And I think he was being unreasonable; as, as a breastfeeding pair you and the baby should be considered one, not two- especially when it's relevant and part of the problem. Hope your mastitis and thrush get better soon.

Purplehonesty Mon 22-Oct-12 21:40:12

Thanks I thought it was a bit odd seeing as if she had it in her mouth and I stopped the cream we'd be passing it between each other again.
And seeing as I self diagnosed and told him which antibiotic I'd like I must have saved him a minute or two!
Will mention to receptionist if we both need to be seen again for double appt booking, good idea.

mudipig Mon 22-Oct-12 21:41:59

I don't know. If he wasn't expecting to examine your baby he wouldn't have had her notes up. Normally if both me and dd need an appointment I book two appointments together.

BinksToEnlightenment Mon 22-Oct-12 21:42:02

He was. I know the appointment was for you but he should have made time. It's a related issue.

Purplehonesty Mon 22-Oct-12 21:43:43

Me too I rushed to get there for 8.30 then waited til 9 for approx 3 mins of his time.
A few friends have commented that this doc always asks you what you think is wrong with you and what you want him to do about it...It's very off-putting, I wanted to say I have a sore boob and I want you to make it not sore (childish I know!) grin

NightFallsFast Mon 22-Oct-12 21:45:12

GPs are trained now to ask what you think is wrong with you and what you would like as treatment, it's called "ideas, concerns and expectations" (or ICE) and is meant to stop you from coming out of a consultation thinking "I don't understand why he didn't think it was X condition" or "why didn't he offer me Y treatment". Apparently from surveys etc it's what patients want. Sometimes it's useful, sometimes it makes patients wonder whether the doctor knows what they're doing or if they're fishing for ideas!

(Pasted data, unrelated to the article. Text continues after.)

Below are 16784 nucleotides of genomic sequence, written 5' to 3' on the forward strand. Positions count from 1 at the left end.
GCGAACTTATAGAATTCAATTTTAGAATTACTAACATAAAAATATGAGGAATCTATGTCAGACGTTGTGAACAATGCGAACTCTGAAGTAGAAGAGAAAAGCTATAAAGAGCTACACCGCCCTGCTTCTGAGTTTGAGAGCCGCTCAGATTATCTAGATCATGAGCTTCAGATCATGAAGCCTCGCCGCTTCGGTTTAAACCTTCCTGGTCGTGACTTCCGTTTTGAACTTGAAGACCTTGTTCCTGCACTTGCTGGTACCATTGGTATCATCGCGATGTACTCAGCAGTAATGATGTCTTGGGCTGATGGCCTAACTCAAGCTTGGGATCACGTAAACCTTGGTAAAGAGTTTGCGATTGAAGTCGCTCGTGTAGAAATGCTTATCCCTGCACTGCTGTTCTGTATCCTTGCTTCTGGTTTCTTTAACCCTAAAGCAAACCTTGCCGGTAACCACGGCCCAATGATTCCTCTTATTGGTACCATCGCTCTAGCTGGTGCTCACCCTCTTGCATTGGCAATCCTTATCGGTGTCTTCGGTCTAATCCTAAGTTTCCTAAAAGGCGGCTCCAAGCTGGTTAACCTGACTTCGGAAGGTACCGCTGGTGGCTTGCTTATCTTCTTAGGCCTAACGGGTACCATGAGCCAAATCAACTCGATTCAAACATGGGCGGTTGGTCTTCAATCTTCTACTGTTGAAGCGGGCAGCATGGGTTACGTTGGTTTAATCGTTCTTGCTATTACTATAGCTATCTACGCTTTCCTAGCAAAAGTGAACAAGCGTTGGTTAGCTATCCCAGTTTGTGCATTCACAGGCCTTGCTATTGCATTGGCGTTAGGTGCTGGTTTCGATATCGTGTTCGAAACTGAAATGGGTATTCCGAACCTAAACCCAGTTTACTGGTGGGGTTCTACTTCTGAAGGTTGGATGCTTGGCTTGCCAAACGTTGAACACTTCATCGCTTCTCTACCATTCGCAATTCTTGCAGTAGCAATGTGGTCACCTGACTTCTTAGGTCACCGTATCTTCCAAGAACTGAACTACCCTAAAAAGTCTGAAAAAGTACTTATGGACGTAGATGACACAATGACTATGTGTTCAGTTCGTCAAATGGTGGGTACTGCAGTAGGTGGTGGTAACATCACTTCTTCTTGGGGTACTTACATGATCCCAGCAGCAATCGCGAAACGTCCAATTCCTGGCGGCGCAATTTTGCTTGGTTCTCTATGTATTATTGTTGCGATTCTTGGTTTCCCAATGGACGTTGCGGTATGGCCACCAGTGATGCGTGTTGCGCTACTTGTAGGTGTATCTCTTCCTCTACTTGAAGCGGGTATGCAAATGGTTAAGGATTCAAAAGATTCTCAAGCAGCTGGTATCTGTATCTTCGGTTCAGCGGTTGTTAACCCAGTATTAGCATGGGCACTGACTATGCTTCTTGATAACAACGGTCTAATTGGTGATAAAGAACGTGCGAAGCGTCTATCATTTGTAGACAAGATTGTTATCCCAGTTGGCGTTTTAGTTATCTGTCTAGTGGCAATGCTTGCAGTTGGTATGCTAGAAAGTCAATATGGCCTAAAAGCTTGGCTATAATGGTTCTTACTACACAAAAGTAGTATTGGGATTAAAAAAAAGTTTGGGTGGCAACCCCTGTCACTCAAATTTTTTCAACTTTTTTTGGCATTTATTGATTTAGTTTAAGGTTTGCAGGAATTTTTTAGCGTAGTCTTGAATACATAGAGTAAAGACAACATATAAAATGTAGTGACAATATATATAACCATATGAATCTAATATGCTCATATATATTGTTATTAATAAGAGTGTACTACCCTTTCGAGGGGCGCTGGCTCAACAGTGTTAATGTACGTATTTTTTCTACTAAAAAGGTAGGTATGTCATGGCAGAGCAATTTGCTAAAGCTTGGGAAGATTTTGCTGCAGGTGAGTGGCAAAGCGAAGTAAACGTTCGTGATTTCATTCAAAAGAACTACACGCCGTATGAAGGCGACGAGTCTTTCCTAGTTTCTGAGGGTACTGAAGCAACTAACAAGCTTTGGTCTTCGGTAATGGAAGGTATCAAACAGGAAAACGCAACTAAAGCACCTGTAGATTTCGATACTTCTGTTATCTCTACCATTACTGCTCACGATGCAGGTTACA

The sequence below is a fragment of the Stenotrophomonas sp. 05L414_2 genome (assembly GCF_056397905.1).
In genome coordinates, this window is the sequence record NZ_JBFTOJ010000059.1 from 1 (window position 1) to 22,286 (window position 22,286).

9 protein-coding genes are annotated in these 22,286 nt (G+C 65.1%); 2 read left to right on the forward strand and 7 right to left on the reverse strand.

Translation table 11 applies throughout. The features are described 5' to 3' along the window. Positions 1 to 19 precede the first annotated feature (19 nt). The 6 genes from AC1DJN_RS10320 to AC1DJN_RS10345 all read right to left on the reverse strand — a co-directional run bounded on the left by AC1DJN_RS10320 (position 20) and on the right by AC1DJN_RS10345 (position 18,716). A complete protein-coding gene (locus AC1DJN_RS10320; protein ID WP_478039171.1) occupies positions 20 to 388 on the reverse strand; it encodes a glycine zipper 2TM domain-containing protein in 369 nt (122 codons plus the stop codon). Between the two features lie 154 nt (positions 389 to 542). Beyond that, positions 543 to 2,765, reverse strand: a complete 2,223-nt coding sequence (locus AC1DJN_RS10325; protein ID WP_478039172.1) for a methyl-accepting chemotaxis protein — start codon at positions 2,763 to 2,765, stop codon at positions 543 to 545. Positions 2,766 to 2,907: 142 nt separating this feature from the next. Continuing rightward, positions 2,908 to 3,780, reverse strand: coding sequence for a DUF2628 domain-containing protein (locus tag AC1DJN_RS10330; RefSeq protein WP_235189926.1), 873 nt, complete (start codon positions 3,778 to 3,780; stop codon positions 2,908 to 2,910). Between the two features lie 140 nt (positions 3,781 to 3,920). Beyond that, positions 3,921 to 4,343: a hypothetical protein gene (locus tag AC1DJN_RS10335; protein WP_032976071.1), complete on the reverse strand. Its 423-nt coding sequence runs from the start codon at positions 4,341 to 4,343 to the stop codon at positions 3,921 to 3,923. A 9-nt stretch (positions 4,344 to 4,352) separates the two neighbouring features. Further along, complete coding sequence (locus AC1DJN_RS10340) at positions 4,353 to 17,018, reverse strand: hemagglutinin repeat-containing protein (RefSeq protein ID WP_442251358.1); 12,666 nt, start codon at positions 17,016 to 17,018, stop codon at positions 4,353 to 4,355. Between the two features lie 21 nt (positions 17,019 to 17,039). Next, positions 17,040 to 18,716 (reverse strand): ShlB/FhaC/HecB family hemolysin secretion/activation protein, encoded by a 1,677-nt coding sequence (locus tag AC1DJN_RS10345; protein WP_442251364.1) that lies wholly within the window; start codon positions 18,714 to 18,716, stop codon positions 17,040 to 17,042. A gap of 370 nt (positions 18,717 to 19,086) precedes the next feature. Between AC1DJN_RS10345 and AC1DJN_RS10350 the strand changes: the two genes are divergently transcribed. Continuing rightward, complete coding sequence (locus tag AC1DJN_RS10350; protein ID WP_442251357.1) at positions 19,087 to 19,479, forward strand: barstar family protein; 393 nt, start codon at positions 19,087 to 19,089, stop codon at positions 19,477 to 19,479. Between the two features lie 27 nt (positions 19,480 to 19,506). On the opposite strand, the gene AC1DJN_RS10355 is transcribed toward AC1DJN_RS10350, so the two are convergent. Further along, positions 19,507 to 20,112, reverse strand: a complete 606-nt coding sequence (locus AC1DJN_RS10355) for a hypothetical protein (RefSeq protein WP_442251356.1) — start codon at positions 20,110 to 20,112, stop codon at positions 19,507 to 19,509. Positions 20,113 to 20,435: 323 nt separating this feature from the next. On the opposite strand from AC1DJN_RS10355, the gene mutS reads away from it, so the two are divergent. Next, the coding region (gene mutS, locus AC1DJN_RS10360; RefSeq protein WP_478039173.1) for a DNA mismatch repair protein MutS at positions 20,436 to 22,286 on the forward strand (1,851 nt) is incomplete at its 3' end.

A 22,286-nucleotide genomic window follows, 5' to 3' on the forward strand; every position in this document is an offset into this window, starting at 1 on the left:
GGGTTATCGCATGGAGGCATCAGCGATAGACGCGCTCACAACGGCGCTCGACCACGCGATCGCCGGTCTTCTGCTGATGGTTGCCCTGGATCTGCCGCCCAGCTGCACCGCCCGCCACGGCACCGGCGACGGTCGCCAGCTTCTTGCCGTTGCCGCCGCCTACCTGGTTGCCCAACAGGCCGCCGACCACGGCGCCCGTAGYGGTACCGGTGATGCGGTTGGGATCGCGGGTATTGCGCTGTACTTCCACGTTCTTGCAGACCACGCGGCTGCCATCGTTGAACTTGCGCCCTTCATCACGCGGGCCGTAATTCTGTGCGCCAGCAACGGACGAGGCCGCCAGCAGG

The GP had a look in your daughter's mouth, did he treat her? I can see it's appropriate to ask if she has thrush and perhaps have a quick look and treat. However I'd say that in 2 or 3 appointments a day I'm asked to look at a relative during a consultation. If I have the briefest look and discussion and document it in the notes this takes 5 minutes, which means all the following patients will be seen 5 minutes late (or more if there's more than one in a session). If I was giving him the benefit of the doubt I'd say he was either running late or was fed up with people bringing multiple complaints to one 10 minute consultation. On the other hand he could have just been rude and dismissive.

OutragedAtThePriceOfFreddos Mon 22-Oct-12 21:45:23

Doctor was an arse.

Do you have to see him or do you get a choice at your surgery? If you say you want a lady doctor just to get someone else they'd have to let you.

nuttyneighbours Mon 22-Oct-12 21:46:32

Only bit of advice I can give is of your not 100% confident in your gp change now before you really need him. DS1 was very poorly, not taken seriously by GP, wish I had changed earlier, now have the best GP practice.

IvorHughJackolantern Mon 22-Oct-12 21:47:18

He's an arse. I frequently piggy-back on DS's appointments if it's something quick or visa versa. Would have taken seconds to have a proper look and the thursh won't go if your DC has it. Ask to see another doc

sleeplessinderbyshire Mon 22-Oct-12 21:47:53

Gps are taught to ask patients what they think - it is part of exploring ICE(ideas concerns expectations) to ensure that they address the real reason you went. Sorry if you were put off by it but it is considered to be good practice. Whilst looking in your baby's mouth was a quick thing relevant to your appt it is important that a doctor has the full time for each and every patient to ensure they don't miss anything

CouthyMowEatingBraiiiiinz Mon 22-Oct-12 21:52:41

My GP ASKS if any of the other assorted rabble DC's I have with me, or me if it isn't an appointment for myself, need anything.

I'd change GP's, it's absurd that they wouldn't check and prescribe for your BF baby in this situation.